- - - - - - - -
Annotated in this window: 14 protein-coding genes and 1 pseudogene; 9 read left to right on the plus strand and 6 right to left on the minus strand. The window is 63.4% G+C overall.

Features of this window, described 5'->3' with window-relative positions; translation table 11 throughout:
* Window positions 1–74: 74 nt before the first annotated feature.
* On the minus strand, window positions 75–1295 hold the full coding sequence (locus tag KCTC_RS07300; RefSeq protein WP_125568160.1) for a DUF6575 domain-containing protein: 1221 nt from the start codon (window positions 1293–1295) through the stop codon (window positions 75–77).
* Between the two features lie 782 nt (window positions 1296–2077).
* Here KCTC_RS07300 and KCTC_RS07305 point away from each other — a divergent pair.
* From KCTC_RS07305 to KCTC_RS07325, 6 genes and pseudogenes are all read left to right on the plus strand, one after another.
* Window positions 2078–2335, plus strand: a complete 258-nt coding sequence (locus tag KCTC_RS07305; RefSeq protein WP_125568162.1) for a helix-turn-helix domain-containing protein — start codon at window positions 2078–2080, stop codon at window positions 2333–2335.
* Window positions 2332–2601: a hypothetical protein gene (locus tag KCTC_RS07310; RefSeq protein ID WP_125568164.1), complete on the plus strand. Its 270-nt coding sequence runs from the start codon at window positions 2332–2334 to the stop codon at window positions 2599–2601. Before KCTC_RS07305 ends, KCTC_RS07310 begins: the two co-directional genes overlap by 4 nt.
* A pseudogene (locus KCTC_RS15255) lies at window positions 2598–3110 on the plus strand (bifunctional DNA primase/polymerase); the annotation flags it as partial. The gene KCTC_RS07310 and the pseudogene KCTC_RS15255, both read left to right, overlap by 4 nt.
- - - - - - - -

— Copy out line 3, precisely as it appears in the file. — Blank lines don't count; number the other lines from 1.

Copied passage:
* Window positions 1–74: 74 nt before the first annotated feature.